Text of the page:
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Dealing with calumny and detraction


St. Agnes of Rome, Virgin and Martyr
January 21, 2018

At some time in all of our lives we are the subject of some kind of gossip, usually in the form of either calumny or detraction.  If one is more public facing, it gets even worse.  Besides the basic rumor monger who gets pleasure from gossiping, there are those with agendas who would try to destroy our reputations.  What to do about this?

One of the best things I have ever read on this topic was a letter by Fr. Malachi Martin, S.J.   Father Martin became a fairly well-known author and champion of traditional Catholicism, and because of this he made many enemies over the years, especially within the Church.  They attacked him relentlessly.  For example, Fr. Martin claimed that the Pope had released him from his vows of obedience and poverty leaving only his vow of chastity binding, and that he had not been laicized and still held the office of a priest.  He was called a liar for many years, including by other Jesuits.  After his death, the Jesuits begrudgingly admitted that yes, Fr. Martin had in fact been released from those vows by the Pope and was never laicized.

He clearly had experience dealing with this, and his response is something I refer to from time-to-time to put things in perspective.   There are too many important things to spend time on than to worry about the nonsense people say about us.


I am sending you these few lines as my commentary on the abuse and calumnies flung in my direction by certain members of our Roman Catholic Church. Many of my friends and well-wishers have urged me to respond to the abusers and the calumniators; and remember that this abuse and calumnious attack has been going on for over thirty-three years! That is a long time; and I have become a veteran of such oppression, so much so that in a certain sense I know much better than any of my friends and well-wishers how to deal with this sustained harsh treatment.

The basic lesson I have learnt over those thirty-three years is: not allow myself be diverted from fulfilling my mission as a priest and a servant of the Holy See of Peter. This means not merely refusing to pick up the stones thrown at me and returning them on the heads of my abusers. It means principally that I fulfill my duties as a priest—celebrate daily Mass, recite my breviary, fulfill my pastoral obligations to those under my care. It means that I never allow the distortions—doctrinal and other—of these very zealous abusers and calumniators to enter into my optic or cloud my angle of vision. It means, of course, praying for their spiritual welfare—and also that the Holy Spirit grant them some measure of understanding. For understanding is chiefly what lacks to them.

Well over twenty-five years ago, I wrote to my Superior in Rome complaining about a recrudescence of these attacks, and suggesting a certain course of action. He wrote back quoting that passage of John’s Gospel where Christ warns His disciples that the time would come when they would be ostracized and persecuted by people who would do that to them and think they were doing God’s will. “Can’t you suffer, too, for Christ’s sake?” This was my Superior’s answer.

Besides all that, all these years have taught me a few central lessons; you have to have undergone it all to be able to appreciate the principal lesson. Which is: abusers and calumniators are not out to get the truth, to build up, to edify. Their bent is to destroy, to liquidate. Hence, no matter what information you give them, they will not desist; they will use it to further their distrustful ambition. Hence, I found that there was no point in even trying to communicate with them; anything they learned became merely grist for their grindstones of hate.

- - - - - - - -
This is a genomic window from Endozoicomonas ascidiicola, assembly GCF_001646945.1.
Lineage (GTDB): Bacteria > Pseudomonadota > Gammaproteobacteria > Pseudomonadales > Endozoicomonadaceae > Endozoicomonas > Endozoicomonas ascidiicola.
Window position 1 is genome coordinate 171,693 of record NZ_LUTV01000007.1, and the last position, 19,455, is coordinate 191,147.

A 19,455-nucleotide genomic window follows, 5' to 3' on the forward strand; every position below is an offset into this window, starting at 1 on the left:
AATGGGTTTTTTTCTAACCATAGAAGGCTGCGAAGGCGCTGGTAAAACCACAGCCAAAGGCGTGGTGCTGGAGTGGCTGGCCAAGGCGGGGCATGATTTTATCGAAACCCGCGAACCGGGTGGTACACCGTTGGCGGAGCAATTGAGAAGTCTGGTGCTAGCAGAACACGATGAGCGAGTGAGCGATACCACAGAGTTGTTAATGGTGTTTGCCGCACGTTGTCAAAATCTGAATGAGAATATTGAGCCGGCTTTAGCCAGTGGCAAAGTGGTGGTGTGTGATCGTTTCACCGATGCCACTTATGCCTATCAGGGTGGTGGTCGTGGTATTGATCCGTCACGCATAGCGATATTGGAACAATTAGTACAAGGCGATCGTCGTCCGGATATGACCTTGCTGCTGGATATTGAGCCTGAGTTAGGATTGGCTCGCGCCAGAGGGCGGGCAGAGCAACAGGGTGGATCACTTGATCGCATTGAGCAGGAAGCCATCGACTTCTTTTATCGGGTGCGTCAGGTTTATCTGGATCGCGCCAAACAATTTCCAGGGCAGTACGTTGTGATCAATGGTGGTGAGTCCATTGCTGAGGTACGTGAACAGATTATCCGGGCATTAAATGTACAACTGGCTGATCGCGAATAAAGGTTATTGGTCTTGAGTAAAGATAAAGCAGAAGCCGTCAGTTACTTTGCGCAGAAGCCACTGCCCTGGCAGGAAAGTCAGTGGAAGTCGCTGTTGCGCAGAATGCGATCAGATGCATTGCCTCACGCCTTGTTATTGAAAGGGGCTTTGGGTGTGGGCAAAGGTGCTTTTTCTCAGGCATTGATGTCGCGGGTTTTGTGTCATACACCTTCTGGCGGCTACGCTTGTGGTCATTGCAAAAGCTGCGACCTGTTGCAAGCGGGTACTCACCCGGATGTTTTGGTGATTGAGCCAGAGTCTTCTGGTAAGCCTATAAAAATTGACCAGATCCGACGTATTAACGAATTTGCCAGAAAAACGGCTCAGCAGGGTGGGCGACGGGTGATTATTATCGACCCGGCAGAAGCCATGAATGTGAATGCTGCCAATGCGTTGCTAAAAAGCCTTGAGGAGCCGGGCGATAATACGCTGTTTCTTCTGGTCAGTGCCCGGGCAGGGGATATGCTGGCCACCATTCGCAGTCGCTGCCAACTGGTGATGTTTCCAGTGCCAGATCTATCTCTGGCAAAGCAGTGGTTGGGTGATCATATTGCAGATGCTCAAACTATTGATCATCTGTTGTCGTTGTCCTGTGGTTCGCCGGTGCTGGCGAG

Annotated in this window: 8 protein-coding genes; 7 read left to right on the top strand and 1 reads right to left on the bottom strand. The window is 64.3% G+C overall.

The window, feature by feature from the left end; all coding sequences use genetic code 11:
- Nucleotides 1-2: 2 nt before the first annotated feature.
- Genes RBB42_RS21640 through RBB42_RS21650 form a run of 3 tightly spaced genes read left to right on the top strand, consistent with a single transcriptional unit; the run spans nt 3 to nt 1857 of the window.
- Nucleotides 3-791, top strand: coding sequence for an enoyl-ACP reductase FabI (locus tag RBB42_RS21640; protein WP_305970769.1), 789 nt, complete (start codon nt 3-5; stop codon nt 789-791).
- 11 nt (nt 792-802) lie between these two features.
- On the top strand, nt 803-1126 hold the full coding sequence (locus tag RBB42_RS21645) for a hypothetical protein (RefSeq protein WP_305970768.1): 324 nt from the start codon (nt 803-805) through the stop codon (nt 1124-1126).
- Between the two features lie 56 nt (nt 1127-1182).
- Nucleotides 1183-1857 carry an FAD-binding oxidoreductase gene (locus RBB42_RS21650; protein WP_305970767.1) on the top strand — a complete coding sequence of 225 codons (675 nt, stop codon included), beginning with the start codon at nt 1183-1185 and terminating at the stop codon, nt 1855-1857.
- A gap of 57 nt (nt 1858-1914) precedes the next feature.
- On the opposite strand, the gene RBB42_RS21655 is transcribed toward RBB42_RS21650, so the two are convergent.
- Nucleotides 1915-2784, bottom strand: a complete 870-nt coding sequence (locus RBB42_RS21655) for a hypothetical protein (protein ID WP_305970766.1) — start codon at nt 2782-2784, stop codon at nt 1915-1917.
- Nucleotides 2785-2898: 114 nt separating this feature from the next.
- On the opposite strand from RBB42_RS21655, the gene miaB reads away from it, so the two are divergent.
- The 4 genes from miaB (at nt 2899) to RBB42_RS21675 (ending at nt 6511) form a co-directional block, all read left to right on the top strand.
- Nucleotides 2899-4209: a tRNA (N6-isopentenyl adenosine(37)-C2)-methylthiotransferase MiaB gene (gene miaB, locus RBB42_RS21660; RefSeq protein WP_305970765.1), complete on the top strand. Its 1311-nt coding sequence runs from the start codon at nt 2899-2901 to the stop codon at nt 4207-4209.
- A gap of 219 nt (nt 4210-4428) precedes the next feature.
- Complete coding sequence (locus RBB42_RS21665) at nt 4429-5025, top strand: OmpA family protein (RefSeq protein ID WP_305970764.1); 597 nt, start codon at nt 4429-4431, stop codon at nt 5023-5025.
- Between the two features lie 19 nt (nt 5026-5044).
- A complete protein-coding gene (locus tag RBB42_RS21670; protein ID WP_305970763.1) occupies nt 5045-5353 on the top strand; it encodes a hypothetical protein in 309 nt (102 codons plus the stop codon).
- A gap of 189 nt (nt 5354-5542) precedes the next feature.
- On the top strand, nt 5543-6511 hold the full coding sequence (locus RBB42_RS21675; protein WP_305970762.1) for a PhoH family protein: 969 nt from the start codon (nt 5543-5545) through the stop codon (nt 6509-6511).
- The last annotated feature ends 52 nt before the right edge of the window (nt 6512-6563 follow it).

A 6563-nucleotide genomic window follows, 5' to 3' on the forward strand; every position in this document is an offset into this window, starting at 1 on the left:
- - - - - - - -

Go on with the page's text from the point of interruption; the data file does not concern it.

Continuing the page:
A second valuable lesson I learned was this: they don’t really matter in the kingdom of God and in the daily warfare between Christ and Lucifer. There are too many Confessions to be heard, too many Masses to be said, too many souls seeking and needing spiritual direction, too many confused priests to be enlightened, too many aberrant bishops to be corralled back into the fold of Christ, too many holydays in honor of Angels and Saints, too many exorcisms of the possessed and the obsessed, too many of the faithful dying and needing Extreme Unction, too many children needing Confirmation—in a word, too many needy ones for any priest to hesitate for one moment and to tarry over the spewings and spittings coming from the unclean mouths, the jealous souls and the erroneous pens of pigmy men who fancy themselves upon a solid rock and who crave to ascend to fame and vanity over the dead bodies and soiled reputations of their victims.

I have always let such people know that I personally have no difficulty in waiting for the final showdown in the presence of Our Lord and Savior, Jesus, as the Just Judge of the living and the dead.

In sum, I have no time to wait—there’s too much work to be done. I know that many of my friends and well-wishers now and again answer some of my attackers. I generally discourage any sustained effort in that direction; the reason? Nothing will ever change the minds of these people—nothing except the grace of God. As I said, I am most willing to wait for God to change their minds. In the meantime, I have far too much to do. I can’t afford to waste time on them.


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